Alta-Aurelia to introduce Raptor Technologies
What do a seat belt, a bicycle helmet, and a parachute all have in common? They are all safety measures to keep you safe in the case of an emergency. Parents need to feel that their children are safe when they send them to school and to show how they are doing that; the Alta-Aurelia School district is rolling out a new technology to provide an extra layer of safety for their students.
Raptor Visitor Management System is the name of the product that the district will be using in all of their buildings to ensure safety for students and faculty. An integral part of keeping students and faculty safe is knowing who is in the buildings at all times and the Raptor system will allow us to do that. The Raptor system will better allow us to track visitors, contractors, and volunteers in our schools and provide us with a safer environment for our students and staff.
“We are just looking to add another layer of security to keep our kids safe,” said Superintendent Bill Walters. “We looked for something that was simple, easy to run, and had multi use. Raptor lets us run a background check on people coming into the building and then provides us with a badge saying where they are going to be going, so it met all of our needs.”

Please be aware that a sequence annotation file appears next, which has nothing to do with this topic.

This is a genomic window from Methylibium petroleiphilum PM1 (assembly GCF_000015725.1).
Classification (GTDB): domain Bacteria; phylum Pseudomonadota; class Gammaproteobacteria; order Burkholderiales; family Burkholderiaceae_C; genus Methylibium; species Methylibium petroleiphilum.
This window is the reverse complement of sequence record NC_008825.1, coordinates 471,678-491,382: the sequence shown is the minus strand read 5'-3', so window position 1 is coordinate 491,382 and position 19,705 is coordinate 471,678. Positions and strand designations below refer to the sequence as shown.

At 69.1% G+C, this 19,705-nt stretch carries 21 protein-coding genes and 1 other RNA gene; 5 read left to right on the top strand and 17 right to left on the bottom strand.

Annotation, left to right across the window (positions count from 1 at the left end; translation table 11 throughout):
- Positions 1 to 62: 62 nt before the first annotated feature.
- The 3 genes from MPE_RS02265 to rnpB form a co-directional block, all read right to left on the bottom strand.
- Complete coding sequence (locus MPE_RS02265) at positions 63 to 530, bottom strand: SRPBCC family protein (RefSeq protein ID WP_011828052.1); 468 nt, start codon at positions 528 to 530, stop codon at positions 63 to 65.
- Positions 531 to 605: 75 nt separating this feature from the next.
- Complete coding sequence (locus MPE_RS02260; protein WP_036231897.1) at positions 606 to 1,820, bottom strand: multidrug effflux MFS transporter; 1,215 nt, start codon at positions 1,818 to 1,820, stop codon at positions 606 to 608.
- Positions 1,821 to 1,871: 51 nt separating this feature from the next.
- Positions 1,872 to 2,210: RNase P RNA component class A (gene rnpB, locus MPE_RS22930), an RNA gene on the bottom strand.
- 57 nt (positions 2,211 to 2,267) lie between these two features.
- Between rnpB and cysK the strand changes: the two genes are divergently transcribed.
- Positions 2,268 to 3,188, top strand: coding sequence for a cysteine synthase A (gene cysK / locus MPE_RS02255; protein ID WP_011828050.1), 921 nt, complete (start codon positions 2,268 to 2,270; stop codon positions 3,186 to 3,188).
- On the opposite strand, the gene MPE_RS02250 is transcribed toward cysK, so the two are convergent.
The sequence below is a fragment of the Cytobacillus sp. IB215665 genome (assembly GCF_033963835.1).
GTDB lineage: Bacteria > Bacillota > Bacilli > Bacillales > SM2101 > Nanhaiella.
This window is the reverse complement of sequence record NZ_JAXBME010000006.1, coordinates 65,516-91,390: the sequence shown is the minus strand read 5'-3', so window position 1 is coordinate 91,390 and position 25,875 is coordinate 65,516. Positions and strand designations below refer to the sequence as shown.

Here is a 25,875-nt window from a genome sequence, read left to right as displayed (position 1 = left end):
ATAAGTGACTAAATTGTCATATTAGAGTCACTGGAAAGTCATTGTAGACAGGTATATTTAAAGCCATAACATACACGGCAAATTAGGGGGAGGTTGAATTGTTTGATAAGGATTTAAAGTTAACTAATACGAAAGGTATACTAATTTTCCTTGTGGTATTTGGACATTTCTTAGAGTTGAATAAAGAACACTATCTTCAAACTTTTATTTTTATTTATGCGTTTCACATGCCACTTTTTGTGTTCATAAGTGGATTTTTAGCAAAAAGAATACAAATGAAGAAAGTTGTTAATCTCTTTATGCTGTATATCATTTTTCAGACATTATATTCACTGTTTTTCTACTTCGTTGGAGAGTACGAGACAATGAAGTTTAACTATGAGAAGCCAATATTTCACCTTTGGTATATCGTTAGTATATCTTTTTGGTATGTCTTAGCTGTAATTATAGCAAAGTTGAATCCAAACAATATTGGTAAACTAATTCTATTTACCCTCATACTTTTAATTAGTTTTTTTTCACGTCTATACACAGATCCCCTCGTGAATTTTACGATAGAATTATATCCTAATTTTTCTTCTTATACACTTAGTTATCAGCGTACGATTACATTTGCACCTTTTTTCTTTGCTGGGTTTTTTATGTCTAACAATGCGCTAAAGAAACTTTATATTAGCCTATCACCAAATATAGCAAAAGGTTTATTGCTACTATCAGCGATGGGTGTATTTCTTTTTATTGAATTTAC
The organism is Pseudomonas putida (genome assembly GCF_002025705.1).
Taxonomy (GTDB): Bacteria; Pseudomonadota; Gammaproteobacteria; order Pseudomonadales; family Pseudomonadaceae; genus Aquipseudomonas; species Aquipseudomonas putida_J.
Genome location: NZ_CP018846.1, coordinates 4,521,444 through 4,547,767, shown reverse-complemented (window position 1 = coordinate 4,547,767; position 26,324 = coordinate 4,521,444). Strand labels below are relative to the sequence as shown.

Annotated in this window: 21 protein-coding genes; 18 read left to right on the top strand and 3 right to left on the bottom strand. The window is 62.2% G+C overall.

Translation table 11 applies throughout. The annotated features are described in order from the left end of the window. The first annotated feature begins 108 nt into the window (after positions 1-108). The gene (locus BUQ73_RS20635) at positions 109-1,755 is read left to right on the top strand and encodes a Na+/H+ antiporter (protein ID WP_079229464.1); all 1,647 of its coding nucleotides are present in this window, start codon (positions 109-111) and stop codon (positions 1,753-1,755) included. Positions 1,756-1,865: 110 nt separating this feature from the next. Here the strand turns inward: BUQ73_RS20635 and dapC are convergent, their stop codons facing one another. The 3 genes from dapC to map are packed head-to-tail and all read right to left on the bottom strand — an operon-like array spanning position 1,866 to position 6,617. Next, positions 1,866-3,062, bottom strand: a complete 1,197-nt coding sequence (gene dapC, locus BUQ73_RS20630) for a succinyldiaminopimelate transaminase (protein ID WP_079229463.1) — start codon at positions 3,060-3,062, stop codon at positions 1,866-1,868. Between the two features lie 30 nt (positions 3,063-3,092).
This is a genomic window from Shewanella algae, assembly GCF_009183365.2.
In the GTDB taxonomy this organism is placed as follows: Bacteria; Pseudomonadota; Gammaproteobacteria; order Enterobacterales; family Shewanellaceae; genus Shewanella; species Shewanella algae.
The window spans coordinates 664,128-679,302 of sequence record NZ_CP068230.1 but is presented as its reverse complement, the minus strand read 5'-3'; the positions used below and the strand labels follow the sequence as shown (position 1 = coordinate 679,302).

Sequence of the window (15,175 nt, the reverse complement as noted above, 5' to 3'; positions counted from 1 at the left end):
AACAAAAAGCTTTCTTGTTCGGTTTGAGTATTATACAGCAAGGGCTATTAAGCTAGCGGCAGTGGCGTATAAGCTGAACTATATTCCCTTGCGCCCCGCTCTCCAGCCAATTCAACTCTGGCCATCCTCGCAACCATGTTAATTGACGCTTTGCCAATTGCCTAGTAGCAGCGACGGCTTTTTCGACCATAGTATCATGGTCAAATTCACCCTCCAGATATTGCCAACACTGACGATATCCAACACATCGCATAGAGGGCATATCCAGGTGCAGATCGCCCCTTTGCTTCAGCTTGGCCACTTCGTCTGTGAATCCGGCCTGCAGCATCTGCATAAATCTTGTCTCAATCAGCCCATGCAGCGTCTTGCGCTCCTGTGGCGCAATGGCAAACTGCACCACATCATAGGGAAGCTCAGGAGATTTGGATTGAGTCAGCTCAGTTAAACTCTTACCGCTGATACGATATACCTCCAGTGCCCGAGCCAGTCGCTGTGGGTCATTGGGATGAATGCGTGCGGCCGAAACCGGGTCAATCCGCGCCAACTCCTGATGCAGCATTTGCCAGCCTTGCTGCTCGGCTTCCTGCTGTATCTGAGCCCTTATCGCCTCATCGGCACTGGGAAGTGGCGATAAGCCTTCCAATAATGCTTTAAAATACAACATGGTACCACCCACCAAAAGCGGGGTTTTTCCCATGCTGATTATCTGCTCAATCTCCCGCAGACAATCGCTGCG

Simple and easy is right, as all visitors will be asked to present a valid driver’s license or state-issued ID, which will be scanned into the system. It is important to note that the Raptor system only scans the visitor’s name, date of birth and photo for comparison with a national database of registered sex offenders. Additional visitor data from the driver’s license is not gathered nor is the system connected to any other system such as the Department of Motor Vehicles. Therefore, any other information on the ID is not scanned by the system and is not accessible to any of the users. Once entry is approved, the system will issue a badge that identifies the visitor, the date, and the purpose of the visit.
The district has already started a soft roll out of the system, where visitors who come into the buildings have been asked to provide their driver’s license to be scanned and the system is working as it is designed to. In the instance where a visitor does not have identification, as a one-time courtesy can still enter the building, but will be escorted to their destination by a school staff member. The next time they come they will need to have identification to be scanned to enter the building.
“This was very easy to use and very simple to use. It was pretty slick,” said AEA Audiologist Shannon DeMoss. “I will not be surprised to see many more districts throughout the state starting to use a system like this in their buildings.”
If a visitor simply wants to drop off an item at the office or pick something up, they will not need to have identification, as they will not be going any further into the school. If the visitor will be in the building many more times throughout the year, they will not need to have their identification with them every time, as they will be in the system and all they will have to do is to get a badge printed off for them and put it on.
“The safety of our students is our highest priority and these updated visitor protocols provide a consistent way to ensure no one in our schools present a danger to our students,” Walters said of the new system. “We have had a couple of people test it out and they think it has been very good. We are working out the bugs to make sure we are using it the best way to protect our kids.”